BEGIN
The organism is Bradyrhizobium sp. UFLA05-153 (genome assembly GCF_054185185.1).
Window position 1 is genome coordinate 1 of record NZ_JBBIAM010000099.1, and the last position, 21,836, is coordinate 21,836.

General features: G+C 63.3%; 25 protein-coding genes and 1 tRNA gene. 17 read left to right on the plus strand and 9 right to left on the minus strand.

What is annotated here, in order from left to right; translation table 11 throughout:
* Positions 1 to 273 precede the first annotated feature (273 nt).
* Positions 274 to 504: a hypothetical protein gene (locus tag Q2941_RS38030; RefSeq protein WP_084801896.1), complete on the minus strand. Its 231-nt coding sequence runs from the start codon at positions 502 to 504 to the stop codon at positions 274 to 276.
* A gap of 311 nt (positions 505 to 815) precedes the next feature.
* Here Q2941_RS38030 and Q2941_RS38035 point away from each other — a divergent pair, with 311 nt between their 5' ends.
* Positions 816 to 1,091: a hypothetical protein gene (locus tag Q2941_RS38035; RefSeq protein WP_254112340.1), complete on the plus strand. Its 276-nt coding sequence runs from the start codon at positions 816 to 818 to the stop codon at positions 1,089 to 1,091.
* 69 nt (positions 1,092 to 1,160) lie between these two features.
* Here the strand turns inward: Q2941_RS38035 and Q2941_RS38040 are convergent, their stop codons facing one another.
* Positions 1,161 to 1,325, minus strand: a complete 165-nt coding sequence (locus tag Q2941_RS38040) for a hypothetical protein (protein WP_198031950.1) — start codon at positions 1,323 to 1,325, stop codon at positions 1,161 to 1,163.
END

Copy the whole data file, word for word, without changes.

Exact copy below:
The organism is Bradyrhizobium sp. UFLA05-153 (genome assembly GCF_054185185.1).
Window position 1 is genome coordinate 1 of record NZ_JBBIAM010000099.1, and the last position, 21,836, is coordinate 21,836.

General features: G+C 63.3%; 25 protein-coding genes and 1 tRNA gene. 17 read left to right on the plus strand and 9 right to left on the minus strand.

What is annotated here, in order from left to right; translation table 11 throughout:
* Positions 1 to 273 precede the first annotated feature (273 nt).
* Positions 274 to 504: a hypothetical protein gene (locus tag Q2941_RS38030; RefSeq protein WP_084801896.1), complete on the minus strand. Its 231-nt coding sequence runs from the start codon at positions 502 to 504 to the stop codon at positions 274 to 276.
* A gap of 311 nt (positions 505 to 815) precedes the next feature.
* Here Q2941_RS38030 and Q2941_RS38035 point away from each other — a divergent pair, with 311 nt between their 5' ends.
* Positions 816 to 1,091: a hypothetical protein gene (locus tag Q2941_RS38035; RefSeq protein WP_254112340.1), complete on the plus strand. Its 276-nt coding sequence runs from the start codon at positions 816 to 818 to the stop codon at positions 1,089 to 1,091.
* 69 nt (positions 1,092 to 1,160) lie between these two features.
* Here the strand turns inward: Q2941_RS38035 and Q2941_RS38040 are convergent, their stop codons facing one another.
* Positions 1,161 to 1,325, minus strand: a complete 165-nt coding sequence (locus tag Q2941_RS38040) for a hypothetical protein (protein WP_198031950.1) — start codon at positions 1,323 to 1,325, stop codon at positions 1,161 to 1,163.